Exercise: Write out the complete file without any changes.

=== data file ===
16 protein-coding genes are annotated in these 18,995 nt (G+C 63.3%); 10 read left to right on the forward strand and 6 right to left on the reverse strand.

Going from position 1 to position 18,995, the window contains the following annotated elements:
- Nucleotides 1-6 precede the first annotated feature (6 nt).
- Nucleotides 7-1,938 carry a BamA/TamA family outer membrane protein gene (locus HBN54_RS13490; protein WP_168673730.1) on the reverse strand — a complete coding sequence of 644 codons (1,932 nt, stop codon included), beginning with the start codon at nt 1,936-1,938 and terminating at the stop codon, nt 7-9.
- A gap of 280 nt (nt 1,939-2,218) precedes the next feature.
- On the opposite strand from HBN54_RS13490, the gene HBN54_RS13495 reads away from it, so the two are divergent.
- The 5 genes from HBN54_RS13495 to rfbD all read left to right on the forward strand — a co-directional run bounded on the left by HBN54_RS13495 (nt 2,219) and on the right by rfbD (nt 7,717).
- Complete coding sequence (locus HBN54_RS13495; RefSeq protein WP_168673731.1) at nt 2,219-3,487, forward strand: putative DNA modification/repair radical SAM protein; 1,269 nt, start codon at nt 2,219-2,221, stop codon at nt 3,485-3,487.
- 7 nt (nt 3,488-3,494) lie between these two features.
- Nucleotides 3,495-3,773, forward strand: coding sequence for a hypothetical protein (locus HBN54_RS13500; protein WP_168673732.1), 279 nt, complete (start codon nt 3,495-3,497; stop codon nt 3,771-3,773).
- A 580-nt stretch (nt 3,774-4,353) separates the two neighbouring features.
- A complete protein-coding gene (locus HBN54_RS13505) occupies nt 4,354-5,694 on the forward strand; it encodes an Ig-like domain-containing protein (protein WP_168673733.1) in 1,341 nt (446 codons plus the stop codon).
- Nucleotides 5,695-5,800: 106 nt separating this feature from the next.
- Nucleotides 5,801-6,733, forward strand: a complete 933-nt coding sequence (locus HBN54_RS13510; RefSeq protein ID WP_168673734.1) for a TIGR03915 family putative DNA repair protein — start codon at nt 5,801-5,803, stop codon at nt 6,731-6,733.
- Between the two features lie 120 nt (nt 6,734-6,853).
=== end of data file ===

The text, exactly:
16 protein-coding genes are annotated in these 18,995 nt (G+C 63.3%); 10 read left to right on the forward strand and 6 right to left on the reverse strand.

Going from position 1 to position 18,995, the window contains the following annotated elements:
- Nucleotides 1-6 precede the first annotated feature (6 nt).
- Nucleotides 7-1,938 carry a BamA/TamA family outer membrane protein gene (locus HBN54_RS13490; protein WP_168673730.1) on the reverse strand — a complete coding sequence of 644 codons (1,932 nt, stop codon included), beginning with the start codon at nt 1,936-1,938 and terminating at the stop codon, nt 7-9.
- A gap of 280 nt (nt 1,939-2,218) precedes the next feature.
- On the opposite strand from HBN54_RS13490, the gene HBN54_RS13495 reads away from it, so the two are divergent.
- The 5 genes from HBN54_RS13495 to rfbD all read left to right on the forward strand — a co-directional run bounded on the left by HBN54_RS13495 (nt 2,219) and on the right by rfbD (nt 7,717).
- Complete coding sequence (locus HBN54_RS13495; RefSeq protein WP_168673731.1) at nt 2,219-3,487, forward strand: putative DNA modification/repair radical SAM protein; 1,269 nt, start codon at nt 2,219-2,221, stop codon at nt 3,485-3,487.
- 7 nt (nt 3,488-3,494) lie between these two features.
- Nucleotides 3,495-3,773, forward strand: coding sequence for a hypothetical protein (locus HBN54_RS13500; protein WP_168673732.1), 279 nt, complete (start codon nt 3,495-3,497; stop codon nt 3,771-3,773).
- A 580-nt stretch (nt 3,774-4,353) separates the two neighbouring features.
- A complete protein-coding gene (locus HBN54_RS13505) occupies nt 4,354-5,694 on the forward strand; it encodes an Ig-like domain-containing protein (protein WP_168673733.1) in 1,341 nt (446 codons plus the stop codon).
- Nucleotides 5,695-5,800: 106 nt separating this feature from the next.
- Nucleotides 5,801-6,733, forward strand: a complete 933-nt coding sequence (locus HBN54_RS13510; RefSeq protein ID WP_168673734.1) for a TIGR03915 family putative DNA repair protein — start codon at nt 5,801-5,803, stop codon at nt 6,731-6,733.
- Between the two features lie 120 nt (nt 6,734-6,853).